In a landmark development, the Afghan government on Thursday announced a unilateral cease-fire with the Taliban, starting from the 27th of Ramadan (June 12) until the fifth day of Eid-ul-Fitr, the Muslim holy festival due next week.

In a televised announcement, President Mohammad Ashraf Ghani said the Afghan National Defense and Security Forces (ANDSF) would only stop offensive maneuvers against armed Taliban and would continue to target Daesh and other foreign-backed terrorist organizations and their affiliates.

Ghani noted the cease-fire was an opportunity for Taliban militants to realize that their violent campaign was not winning them hearts and minds but was further alienating the Afghan people from their cause.

We also welcome the unprecedented fatwa [religious decree] that only the state can declare jihad, thereby, rendering violent campaign by any group anything but a holy war, Ghani said referring to the ruling issued by a group of over 3,000 Afghan religious scholars against terrorism.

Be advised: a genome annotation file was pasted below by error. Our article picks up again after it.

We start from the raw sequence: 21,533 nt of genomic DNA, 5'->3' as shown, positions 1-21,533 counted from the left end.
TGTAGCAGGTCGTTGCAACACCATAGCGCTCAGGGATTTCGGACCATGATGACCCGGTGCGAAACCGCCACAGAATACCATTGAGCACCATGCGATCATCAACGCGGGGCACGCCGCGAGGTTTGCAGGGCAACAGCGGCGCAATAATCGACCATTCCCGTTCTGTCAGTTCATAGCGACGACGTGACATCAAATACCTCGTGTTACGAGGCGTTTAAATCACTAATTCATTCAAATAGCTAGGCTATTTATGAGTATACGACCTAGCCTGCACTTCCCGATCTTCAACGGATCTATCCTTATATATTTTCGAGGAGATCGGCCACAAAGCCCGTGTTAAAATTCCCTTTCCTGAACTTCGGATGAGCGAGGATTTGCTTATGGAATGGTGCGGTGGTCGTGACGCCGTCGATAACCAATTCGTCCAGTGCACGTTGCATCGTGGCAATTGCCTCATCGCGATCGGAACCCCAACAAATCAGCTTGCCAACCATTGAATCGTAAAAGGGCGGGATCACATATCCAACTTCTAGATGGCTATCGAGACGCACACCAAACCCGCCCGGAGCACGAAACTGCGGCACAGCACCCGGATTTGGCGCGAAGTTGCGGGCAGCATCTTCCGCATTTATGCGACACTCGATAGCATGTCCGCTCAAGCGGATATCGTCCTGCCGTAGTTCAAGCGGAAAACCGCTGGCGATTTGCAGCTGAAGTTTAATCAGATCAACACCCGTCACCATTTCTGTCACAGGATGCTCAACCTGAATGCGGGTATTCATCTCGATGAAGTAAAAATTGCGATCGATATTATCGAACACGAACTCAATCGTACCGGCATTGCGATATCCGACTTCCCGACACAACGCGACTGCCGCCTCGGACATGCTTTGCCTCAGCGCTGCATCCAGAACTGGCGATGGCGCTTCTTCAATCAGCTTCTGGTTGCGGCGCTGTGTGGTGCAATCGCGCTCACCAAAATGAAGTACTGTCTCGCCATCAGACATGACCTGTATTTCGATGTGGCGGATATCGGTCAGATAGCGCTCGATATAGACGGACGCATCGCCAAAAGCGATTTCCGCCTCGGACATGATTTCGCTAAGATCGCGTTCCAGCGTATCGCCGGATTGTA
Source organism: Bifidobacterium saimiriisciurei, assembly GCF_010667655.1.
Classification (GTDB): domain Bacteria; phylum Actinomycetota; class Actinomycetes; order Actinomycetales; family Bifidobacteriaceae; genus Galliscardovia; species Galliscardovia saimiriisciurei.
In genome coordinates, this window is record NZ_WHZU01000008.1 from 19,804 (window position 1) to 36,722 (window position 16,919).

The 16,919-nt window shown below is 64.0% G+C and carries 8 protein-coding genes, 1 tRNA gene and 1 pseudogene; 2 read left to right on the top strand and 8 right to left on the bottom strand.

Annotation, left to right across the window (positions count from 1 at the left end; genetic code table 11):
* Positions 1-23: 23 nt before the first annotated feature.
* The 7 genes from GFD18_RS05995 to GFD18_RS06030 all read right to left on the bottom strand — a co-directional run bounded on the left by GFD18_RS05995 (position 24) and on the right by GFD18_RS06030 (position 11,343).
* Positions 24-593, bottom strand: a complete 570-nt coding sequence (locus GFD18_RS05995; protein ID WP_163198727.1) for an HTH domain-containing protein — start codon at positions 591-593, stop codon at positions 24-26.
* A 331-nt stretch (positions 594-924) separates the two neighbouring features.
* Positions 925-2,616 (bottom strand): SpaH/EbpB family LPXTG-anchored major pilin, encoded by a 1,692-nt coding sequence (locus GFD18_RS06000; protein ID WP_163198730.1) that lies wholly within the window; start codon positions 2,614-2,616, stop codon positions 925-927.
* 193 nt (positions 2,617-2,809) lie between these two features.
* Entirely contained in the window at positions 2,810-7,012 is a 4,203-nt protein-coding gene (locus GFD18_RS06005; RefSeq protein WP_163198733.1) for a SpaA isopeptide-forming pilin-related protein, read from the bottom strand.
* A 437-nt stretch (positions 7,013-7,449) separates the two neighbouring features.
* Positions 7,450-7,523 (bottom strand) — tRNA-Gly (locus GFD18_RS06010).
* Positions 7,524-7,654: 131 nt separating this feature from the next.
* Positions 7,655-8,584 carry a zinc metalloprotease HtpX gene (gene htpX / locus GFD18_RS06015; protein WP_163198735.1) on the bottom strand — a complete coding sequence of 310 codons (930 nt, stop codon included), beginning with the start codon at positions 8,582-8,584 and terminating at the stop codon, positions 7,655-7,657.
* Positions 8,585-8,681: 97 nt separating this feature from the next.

The U.S. welcomed Ghani's announcement, saying Washington and its NATO allies would halt hostilities during the temporary truce "as it applies to the Taliban."

"The Afghan government's offer of a temporary cease-fire underscores its commitment to peace as both a national and religious responsibility," U.S. Secretary of State Mike Pompeo said in a statement.

The top diplomat noted, however, that the fight against Afghanistan's Daesh affiliate and al-Qaeda, which the U.S. and NATO are also fighting in Afghanistan, will continue, as will operations to defend Afghan and coalition forces from attack.